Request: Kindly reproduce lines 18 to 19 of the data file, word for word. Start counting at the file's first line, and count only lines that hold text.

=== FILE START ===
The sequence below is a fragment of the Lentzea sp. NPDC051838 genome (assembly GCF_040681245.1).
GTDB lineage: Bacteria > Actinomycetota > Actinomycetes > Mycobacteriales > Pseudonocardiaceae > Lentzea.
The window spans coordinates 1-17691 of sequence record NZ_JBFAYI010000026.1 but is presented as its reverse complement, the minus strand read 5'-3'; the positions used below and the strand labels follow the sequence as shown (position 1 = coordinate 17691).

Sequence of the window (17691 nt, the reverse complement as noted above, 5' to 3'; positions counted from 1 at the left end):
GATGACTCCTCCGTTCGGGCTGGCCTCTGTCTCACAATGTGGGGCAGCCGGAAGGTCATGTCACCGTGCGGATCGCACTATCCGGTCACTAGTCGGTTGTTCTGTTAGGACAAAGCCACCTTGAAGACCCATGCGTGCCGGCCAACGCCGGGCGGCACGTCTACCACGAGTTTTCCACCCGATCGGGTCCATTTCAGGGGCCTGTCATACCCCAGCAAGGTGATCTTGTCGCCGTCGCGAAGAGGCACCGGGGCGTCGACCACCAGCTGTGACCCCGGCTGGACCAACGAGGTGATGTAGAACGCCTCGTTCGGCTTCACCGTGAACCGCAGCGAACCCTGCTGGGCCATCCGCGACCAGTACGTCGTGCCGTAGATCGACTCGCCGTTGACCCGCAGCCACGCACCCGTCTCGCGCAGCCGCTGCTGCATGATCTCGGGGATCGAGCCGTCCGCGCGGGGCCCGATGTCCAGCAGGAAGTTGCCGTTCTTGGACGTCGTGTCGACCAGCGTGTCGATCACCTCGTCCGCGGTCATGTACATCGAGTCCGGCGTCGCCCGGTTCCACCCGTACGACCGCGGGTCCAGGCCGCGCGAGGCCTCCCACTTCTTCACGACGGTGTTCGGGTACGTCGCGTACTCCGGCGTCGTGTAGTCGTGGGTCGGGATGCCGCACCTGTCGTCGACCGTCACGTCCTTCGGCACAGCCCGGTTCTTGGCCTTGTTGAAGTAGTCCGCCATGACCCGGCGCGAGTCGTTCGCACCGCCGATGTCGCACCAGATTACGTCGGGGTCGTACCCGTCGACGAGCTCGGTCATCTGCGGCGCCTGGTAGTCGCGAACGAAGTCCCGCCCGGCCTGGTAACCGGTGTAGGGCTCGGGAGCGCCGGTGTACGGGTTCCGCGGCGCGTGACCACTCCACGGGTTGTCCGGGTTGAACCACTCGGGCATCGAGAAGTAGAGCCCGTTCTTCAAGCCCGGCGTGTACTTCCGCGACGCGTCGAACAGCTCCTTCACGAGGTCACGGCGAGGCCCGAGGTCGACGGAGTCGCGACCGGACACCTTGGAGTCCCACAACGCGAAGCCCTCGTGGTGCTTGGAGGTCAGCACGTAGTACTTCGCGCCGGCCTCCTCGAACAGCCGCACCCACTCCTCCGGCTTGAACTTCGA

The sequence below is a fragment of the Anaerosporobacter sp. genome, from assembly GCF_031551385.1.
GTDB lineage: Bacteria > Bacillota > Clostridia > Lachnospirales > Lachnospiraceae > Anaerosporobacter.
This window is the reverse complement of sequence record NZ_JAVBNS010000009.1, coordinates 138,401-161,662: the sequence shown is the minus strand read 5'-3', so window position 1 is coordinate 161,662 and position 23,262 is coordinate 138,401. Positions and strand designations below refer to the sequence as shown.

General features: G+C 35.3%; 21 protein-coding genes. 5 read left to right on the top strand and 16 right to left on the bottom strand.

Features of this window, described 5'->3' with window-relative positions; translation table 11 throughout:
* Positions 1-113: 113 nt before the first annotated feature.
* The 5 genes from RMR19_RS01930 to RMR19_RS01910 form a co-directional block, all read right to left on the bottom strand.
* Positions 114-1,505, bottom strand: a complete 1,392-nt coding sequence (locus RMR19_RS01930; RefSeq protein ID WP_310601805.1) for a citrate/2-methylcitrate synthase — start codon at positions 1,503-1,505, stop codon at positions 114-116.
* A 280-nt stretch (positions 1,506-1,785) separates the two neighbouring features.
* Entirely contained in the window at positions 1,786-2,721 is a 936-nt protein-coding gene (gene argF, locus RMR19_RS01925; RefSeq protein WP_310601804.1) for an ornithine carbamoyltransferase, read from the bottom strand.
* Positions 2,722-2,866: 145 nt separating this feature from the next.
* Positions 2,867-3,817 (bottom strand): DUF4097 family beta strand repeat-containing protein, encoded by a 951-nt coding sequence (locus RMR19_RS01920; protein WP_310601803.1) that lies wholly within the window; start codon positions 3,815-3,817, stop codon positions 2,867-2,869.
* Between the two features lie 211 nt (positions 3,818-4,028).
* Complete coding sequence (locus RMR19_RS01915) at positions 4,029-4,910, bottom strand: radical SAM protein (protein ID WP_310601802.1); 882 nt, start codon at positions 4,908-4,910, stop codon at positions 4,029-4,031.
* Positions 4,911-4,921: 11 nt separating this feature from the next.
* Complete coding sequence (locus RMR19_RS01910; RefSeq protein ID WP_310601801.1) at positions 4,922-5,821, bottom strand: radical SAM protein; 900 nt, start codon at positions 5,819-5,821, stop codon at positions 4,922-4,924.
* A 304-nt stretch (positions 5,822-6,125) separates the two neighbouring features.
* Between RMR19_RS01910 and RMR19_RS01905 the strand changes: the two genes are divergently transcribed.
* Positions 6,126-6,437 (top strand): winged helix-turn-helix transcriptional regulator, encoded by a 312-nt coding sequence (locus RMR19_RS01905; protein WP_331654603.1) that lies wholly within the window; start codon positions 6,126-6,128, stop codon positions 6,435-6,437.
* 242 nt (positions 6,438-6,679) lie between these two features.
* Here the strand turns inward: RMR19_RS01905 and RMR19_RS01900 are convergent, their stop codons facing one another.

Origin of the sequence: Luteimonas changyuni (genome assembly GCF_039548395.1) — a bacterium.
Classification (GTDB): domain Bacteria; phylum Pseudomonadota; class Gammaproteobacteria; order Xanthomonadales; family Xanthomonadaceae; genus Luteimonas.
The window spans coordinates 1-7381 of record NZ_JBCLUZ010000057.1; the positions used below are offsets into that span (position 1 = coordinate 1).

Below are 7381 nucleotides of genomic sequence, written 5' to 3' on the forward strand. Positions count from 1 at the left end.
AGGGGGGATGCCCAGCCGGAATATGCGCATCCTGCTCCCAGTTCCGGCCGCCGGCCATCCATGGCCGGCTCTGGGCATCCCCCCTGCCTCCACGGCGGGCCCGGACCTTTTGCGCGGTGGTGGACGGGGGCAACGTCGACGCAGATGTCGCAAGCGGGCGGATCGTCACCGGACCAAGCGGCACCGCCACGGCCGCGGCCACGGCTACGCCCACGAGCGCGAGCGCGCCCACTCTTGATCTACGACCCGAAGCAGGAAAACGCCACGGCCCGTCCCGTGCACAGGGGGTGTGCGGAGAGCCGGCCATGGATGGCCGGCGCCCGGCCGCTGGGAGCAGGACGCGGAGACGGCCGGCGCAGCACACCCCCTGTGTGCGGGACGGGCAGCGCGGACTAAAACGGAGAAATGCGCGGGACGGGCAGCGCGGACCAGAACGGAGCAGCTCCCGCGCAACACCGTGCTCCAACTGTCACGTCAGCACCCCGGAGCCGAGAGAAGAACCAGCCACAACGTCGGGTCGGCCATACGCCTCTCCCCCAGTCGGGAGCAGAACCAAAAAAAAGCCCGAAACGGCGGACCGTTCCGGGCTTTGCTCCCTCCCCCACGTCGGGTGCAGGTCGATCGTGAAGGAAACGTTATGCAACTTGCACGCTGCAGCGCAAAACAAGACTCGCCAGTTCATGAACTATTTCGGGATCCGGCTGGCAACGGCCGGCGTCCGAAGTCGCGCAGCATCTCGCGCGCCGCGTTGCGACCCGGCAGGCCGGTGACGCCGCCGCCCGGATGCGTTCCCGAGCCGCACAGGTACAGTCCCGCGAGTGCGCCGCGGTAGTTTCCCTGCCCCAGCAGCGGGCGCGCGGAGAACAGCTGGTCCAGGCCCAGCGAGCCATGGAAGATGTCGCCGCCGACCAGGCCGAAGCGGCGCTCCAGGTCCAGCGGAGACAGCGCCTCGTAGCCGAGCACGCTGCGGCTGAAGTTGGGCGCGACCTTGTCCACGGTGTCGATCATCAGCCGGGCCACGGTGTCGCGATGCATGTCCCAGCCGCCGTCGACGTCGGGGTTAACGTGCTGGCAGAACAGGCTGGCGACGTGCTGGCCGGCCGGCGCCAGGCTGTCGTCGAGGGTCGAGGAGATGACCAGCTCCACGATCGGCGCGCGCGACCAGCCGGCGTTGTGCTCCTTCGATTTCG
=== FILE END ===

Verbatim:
* Between the two features lie 211 nt (positions 3,818-4,028).
* Complete coding sequence (locus RMR19_RS01915) at positions 4,029-4,910, bottom strand: radical SAM protein (protein ID WP_310601802.1); 882 nt, start codon at positions 4,908-4,910, stop codon at positions 4,029-4,031.